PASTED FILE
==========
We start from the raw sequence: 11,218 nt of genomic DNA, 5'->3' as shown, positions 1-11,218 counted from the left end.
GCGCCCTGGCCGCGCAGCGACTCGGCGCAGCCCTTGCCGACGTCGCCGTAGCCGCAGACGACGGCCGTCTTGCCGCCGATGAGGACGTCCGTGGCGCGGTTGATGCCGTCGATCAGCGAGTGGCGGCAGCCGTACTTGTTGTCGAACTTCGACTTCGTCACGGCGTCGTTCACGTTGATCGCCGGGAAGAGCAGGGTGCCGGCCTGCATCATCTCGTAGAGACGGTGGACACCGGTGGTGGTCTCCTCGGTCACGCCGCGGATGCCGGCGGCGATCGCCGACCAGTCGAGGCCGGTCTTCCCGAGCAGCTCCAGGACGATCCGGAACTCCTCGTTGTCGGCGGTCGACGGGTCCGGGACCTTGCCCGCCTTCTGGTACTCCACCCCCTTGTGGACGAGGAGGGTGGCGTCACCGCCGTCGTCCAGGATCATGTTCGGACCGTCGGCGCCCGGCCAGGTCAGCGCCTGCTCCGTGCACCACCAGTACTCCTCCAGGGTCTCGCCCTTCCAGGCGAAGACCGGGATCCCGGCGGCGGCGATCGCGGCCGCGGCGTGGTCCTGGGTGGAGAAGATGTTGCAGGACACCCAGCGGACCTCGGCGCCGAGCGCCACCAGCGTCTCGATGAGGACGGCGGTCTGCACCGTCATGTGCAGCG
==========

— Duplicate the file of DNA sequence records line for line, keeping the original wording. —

We start from the raw sequence: 11,218 nt of genomic DNA, 5'->3' as shown, positions 1-11,218 counted from the left end.
GCGCCCTGGCCGCGCAGCGACTCGGCGCAGCCCTTGCCGACGTCGCCGTAGCCGCAGACGACGGCCGTCTTGCCGCCGATGAGGACGTCCGTGGCGCGGTTGATGCCGTCGATCAGCGAGTGGCGGCAGCCGTACTTGTTGTCGAACTTCGACTTCGTCACGGCGTCGTTCACGTTGATCGCCGGGAAGAGCAGGGTGCCGGCCTGCATCATCTCGTAGAGACGGTGGACACCGGTGGTGGTCTCCTCGGTCACGCCGCGGATGCCGGCGGCGATCGCCGACCAGTCGAGGCCGGTCTTCCCGAGCAGCTCCAGGACGATCCGGAACTCCTCGTTGTCGGCGGTCGACGGGTCCGGGACCTTGCCCGCCTTCTGGTACTCCACCCCCTTGTGGACGAGGAGGGTGGCGTCACCGCCGTCGTCCAGGATCATGTTCGGACCGTCGGCGCCCGGCCAGGTCAGCGCCTGCTCCGTGCACCACCAGTACTCCTCCAGGGTCTCGCCCTTCCAGGCGAAGACCGGGATCCCGGCGGCGGCGATCGCGGCCGCGGCGTGGTCCTGGGTGGAGAAGATGTTGCAGGACACCCAGCGGACCTCGGCGCCGAGCGCCACCAGCGTCTCGATGAGGACGGCGGTCTGCACCGTCATGTGCAGCG